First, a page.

Right now I'm using

echo "Hello World" >> file.txt

to append some text to a file but I also need to add text below a certain string let's say [option], is it possible with sed?


Input file

Some text
Some stuff

Output file

Some text
*inserted text*
Some stuff
  • 2
    You have to be more specific and give some sample text for people to help you with exact commands.
    – clement
    Mar 24, 2014 at 14:51
  • please edit you Q and show the input and the output lines. Because you Q is unclear. You could also do echo "Hello World [option]" >> file.txt, but it doesn't make sense.
    – user55518
    Mar 24, 2014 at 14:56
  • I edited the question to provide more information for reference but the accepted answer was what I was trying to accomplish Mar 24, 2014 at 21:25
  • If you just want to edit a config file this is the best solution I found: unix.stackexchange.com/a/78076/20661
    – rubo77
    Jul 21, 2016 at 8:20

4 Answers 4


Append line after match

  • sed '/\[option\]/a Hello World' input

Insert line before match

  • sed '/\[option\]/i Hello World' input

Additionally you can take backup and edit input file in-place using -i.bkp option to sed

  • 8
    on osx i get sed: 1: "/pattern/a some text here": command a expects \ followed by text
    – the_prole
    Jan 20, 2019 at 21:11
  • 4
    for Mac OSX, I needed to add \ <<NEWLINE>> after the a option
    – Tom Howard
    Aug 2, 2019 at 13:34
  • 2
    The above code will append/insert the line for every single match. If you want to append/insert the line for the first match only, you can prepend 0, to the commands: sed '0,/\[option\]/a Hello World' input or sed '0,/\[option\]/i Hello World' input
    – kimbaudi
    Aug 7, 2019 at 2:50
  • 1
    Works for me and if you want insert space it may like sed '/\[option\]/a \ \ Hello World' input
    – hukeping
    Oct 9, 2020 at 8:40
  • 1
    If the appended string is a multiline text u can save it to a file (e.g.: snippet.txt) and inject this file after the pattern using: sed -i '/pattern/ r snippet.txt' filename
    – Savrige
    Oct 24, 2021 at 14:40

Yes, it is possible with sed:

sed '/pattern/a some text here' filename

An example:

$ cat test
$ sed '/option/a insert text here' test
insert text here
  • Doesn't work on mac... Error: command a expects \ followed by text
    – TheJeff
    Jun 12, 2023 at 13:57

With awk:

awk '1;/PATTERN/{ print "add one line"; print "\\and one more"}' infile

Keep in mind that some characters can not be included literally so one has to use escape sequences (they begin with a backslash) e.g. to print a literal backslash one has to write \\.

It's actually the same with sed but in addition each embedded newline in the text has to be preceded by a backslash:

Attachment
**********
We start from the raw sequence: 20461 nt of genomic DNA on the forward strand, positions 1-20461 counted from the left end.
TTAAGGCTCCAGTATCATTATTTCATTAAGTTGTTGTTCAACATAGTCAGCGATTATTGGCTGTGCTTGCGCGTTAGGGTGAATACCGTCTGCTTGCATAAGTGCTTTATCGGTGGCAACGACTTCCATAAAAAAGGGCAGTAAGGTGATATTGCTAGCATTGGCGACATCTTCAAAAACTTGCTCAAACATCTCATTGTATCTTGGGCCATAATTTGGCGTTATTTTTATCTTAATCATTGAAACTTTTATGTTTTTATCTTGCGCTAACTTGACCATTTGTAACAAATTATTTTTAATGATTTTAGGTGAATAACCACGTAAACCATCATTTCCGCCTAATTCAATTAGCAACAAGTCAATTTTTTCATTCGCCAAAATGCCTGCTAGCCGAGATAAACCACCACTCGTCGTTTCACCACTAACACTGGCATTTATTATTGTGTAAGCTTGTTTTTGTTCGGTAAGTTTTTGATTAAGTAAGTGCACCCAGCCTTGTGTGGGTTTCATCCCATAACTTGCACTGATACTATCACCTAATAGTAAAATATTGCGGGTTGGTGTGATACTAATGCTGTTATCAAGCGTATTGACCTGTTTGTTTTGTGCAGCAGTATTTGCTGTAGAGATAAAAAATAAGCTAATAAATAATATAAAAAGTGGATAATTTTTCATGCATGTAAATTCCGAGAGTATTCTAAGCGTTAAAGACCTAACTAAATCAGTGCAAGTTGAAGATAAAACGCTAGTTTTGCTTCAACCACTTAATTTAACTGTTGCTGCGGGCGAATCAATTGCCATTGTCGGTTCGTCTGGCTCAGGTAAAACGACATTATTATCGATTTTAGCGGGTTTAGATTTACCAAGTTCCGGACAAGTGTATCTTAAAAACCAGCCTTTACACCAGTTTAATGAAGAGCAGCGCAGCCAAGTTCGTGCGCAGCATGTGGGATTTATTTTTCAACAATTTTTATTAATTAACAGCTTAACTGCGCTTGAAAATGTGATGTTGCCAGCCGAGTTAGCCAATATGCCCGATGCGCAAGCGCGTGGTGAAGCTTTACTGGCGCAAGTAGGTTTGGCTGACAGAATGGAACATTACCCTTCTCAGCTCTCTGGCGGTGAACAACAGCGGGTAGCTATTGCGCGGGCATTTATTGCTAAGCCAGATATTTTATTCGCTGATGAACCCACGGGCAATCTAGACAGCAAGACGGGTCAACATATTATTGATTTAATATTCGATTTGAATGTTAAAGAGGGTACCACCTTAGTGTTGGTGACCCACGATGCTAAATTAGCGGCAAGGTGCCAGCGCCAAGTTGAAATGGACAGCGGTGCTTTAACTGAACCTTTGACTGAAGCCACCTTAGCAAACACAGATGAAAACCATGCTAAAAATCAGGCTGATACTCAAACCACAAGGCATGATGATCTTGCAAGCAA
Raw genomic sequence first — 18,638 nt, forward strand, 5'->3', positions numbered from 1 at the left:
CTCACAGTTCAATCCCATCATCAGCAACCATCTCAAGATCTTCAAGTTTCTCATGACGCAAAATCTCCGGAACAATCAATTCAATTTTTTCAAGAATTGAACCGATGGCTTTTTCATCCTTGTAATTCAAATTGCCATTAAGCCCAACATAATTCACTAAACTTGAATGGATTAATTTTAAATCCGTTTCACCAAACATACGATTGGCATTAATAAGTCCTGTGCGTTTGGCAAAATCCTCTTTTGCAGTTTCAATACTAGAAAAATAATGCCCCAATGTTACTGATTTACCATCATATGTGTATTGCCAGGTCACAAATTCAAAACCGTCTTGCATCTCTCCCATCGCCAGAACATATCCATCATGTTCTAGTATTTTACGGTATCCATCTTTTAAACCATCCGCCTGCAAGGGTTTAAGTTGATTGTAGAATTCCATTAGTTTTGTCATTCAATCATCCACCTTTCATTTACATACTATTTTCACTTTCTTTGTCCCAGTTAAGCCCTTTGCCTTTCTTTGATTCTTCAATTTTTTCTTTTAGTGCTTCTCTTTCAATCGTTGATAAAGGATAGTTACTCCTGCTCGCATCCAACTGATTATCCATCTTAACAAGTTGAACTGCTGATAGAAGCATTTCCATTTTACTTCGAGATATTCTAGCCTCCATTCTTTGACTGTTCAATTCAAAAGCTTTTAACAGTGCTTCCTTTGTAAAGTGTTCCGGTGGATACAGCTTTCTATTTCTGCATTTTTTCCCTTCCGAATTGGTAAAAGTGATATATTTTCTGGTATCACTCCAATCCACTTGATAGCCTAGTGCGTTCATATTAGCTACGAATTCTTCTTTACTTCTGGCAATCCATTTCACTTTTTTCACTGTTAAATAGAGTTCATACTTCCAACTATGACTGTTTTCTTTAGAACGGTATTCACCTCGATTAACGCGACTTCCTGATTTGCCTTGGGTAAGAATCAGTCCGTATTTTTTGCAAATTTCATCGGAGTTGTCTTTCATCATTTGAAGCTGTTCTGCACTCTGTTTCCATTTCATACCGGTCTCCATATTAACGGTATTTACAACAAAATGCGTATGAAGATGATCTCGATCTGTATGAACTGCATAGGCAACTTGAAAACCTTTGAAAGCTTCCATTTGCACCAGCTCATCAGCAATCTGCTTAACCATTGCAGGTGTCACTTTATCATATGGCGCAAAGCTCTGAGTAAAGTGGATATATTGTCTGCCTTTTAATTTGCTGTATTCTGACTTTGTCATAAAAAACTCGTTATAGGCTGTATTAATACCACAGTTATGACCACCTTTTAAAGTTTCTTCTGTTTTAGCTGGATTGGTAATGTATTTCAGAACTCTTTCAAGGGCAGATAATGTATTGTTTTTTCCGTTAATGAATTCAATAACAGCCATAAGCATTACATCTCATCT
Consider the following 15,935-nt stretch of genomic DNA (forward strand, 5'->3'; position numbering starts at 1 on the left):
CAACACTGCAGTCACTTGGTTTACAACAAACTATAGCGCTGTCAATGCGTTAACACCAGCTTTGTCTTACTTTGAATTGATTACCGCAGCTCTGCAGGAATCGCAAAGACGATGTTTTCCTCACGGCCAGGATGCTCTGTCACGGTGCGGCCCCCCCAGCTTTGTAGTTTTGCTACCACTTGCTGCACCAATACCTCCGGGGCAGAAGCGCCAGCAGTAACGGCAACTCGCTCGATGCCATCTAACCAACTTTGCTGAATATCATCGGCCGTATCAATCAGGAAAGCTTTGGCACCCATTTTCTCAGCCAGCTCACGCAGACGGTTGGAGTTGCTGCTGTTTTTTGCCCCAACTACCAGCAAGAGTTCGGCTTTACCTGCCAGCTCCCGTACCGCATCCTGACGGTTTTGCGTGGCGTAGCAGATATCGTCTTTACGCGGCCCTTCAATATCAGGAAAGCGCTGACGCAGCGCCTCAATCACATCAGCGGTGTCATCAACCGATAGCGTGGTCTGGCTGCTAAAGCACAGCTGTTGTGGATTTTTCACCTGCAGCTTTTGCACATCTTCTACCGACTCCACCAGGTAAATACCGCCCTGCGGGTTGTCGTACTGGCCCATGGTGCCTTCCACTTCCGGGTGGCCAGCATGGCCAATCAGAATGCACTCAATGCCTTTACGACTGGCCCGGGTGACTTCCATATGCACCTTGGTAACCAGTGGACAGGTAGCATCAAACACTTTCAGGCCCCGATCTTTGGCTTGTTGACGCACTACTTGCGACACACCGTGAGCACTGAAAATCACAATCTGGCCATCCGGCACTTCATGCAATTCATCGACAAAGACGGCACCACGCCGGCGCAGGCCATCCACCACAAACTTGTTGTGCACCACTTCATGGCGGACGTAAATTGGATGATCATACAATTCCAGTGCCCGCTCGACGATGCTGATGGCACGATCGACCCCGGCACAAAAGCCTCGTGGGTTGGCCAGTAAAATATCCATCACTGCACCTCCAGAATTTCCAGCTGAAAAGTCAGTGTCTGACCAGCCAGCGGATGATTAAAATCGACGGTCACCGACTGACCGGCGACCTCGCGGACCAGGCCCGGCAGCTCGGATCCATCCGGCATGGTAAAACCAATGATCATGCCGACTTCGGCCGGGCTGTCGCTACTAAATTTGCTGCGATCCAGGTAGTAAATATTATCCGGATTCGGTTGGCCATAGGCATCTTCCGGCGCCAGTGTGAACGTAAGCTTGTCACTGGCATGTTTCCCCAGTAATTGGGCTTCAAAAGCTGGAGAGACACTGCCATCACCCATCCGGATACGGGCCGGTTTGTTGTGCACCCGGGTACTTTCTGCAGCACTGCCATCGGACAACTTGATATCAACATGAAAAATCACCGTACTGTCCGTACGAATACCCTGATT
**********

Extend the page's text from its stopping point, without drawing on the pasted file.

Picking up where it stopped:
sed '/PATTERN/a\
add one line\
\\and one more' infile

For more details on escape sequences consult the manual.

Also, to address some of the comments: the above commands DO NOT edit the file in place, they just print the result to the standard output. To actually modify the input file you would either use the -i switch if your awk/sed support it (consult the manual) or redirect to a temporary file then overwrite the original e.g.

cmd infile > outfile
mv outfile infile

Or use ed/ex which can edit the files in-place on all platforms:

ex -s infile <<\IN
add one line
and one more

Remember: with ed/sed/ex, a appends and i inserts; with awk, to insert, move the 1 to the end.

  • An awk line does not actually change the text, only output. Jun 17, 2018 at 14:51
  • To change text in a file (replace inline), use awk -i inline ...
    – Tim Visee
    Jan 20, 2021 at 16:37
  • Notes: to modify a file in-place (and avoid emptying the input file), this awk output should be piped to a file, which should be copied after its done back to the same file; PATTERN should not be surrounded by quotes.
    – mirekphd
    Jan 24, 2023 at 21:20

This can also be achieved using the ed utility. It's easier to use sed but nice to be familiar with an additional utility (I came to this page, specifically looking how to achieve this using ed; I already knew how to do it in sed).

For your example file (printed with line numbers for reference):

 1  Some text
 2  Random
 3  [option]
 4  Some stuff

The ed commands to achieve the suggested output would be:

*inserted text*


  1. go to line 4, start insert mode (i)
  2. add *inserted text* (including the newline)
  3. exit insert mode (.)
  4. write the file (w) and quit ed (q)

You can put this all together in one command using a here string:

ed filename.txt <<< '4i
*inserted text*

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